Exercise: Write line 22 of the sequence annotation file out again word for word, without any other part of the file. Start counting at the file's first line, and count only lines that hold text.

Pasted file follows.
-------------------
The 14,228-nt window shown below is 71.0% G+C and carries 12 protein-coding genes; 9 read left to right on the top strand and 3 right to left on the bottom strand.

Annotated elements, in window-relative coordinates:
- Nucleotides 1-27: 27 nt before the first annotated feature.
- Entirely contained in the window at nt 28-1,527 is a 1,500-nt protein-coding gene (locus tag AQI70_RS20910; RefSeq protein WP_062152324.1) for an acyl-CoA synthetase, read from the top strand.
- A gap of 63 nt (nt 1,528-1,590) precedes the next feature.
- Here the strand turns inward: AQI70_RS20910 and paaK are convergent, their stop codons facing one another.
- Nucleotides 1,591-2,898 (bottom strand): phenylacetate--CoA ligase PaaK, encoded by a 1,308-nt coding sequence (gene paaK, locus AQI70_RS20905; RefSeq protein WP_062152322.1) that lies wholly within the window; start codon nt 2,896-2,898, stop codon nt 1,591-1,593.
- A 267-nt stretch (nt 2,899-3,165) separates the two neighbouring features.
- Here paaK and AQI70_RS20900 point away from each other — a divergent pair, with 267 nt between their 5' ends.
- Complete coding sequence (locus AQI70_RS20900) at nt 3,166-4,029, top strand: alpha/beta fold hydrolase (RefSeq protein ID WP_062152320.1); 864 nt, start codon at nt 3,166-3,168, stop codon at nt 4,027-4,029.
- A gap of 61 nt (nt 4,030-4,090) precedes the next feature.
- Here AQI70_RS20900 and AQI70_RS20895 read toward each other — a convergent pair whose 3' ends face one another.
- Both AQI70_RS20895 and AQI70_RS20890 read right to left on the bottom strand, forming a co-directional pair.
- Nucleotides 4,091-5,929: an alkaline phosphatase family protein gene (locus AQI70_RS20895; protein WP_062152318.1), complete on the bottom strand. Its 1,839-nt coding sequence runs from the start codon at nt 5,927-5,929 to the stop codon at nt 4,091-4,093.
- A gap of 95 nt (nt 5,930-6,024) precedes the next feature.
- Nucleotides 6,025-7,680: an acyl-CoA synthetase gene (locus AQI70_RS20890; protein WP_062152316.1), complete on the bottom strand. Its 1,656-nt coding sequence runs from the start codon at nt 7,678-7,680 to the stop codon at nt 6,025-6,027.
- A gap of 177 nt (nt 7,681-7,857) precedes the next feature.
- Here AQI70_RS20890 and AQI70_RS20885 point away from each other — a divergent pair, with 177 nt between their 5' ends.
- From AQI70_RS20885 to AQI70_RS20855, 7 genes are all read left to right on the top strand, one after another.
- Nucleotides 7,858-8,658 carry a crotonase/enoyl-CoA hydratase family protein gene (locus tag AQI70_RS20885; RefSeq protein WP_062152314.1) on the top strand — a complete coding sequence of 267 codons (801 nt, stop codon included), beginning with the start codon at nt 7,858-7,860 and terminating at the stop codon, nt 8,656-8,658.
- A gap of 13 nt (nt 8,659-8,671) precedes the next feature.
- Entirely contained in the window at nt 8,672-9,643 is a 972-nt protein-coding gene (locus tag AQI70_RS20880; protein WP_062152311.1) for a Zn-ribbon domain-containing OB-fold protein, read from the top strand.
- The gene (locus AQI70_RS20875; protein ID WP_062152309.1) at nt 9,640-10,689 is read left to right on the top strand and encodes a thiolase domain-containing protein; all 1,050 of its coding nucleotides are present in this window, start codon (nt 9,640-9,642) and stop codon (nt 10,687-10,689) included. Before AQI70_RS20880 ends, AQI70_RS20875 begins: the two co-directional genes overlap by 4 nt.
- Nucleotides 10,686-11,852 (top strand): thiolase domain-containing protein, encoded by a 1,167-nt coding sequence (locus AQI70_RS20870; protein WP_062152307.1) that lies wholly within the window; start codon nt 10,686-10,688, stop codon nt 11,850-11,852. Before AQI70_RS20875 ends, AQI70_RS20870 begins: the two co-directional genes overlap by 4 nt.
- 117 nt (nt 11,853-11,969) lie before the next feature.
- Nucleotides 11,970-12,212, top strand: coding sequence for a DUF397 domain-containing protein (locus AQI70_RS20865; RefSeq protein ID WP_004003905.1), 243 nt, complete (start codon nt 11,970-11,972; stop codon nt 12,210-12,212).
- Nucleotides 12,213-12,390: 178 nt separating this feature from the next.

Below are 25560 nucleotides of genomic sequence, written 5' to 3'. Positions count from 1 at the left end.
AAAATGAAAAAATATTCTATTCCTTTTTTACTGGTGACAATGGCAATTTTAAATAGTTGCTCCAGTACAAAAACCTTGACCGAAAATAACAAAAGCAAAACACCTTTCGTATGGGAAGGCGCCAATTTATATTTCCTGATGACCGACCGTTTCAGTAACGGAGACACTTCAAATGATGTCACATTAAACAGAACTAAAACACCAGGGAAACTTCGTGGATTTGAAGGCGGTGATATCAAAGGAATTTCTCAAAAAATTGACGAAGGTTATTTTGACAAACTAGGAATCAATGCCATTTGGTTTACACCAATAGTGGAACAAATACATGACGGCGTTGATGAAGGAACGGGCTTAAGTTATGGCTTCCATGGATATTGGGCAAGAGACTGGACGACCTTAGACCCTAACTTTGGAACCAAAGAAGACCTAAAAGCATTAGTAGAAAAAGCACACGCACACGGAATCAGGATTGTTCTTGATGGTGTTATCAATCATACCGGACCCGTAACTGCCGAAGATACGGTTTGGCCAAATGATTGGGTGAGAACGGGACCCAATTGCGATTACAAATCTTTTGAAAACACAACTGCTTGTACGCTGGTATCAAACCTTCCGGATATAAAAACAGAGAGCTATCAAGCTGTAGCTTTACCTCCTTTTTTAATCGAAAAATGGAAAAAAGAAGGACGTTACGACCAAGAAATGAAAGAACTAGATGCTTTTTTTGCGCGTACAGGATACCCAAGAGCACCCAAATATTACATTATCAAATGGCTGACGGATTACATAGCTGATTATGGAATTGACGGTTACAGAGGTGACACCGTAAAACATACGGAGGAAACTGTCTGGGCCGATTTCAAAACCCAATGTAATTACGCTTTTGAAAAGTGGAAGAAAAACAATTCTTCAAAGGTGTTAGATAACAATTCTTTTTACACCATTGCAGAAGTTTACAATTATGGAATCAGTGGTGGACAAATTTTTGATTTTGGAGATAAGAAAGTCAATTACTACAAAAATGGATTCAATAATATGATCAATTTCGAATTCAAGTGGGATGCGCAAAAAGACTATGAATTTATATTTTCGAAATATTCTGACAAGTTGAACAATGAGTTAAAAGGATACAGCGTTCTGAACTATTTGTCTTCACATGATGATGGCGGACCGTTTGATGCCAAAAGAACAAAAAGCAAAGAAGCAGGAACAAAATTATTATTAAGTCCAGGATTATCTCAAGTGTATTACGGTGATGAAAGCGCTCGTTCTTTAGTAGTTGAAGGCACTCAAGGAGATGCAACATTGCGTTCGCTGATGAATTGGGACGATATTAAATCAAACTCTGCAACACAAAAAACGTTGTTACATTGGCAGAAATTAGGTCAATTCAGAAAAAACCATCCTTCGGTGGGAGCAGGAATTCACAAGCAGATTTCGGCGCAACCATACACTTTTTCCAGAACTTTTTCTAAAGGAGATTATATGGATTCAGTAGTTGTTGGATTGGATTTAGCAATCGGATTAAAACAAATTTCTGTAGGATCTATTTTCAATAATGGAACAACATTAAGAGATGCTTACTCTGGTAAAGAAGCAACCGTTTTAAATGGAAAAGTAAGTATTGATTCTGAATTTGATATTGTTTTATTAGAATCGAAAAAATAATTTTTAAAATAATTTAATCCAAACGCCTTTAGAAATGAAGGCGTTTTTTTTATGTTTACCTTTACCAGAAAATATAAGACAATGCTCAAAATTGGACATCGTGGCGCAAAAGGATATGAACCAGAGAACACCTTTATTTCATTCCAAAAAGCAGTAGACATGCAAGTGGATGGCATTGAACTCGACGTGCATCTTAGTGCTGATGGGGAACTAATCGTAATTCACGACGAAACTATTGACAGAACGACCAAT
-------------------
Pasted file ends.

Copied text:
- Entirely contained in the window at nt 8,672-9,643 is a 972-nt protein-coding gene (locus tag AQI70_RS20880; protein WP_062152311.1) for a Zn-ribbon domain-containing OB-fold protein, read from the top strand.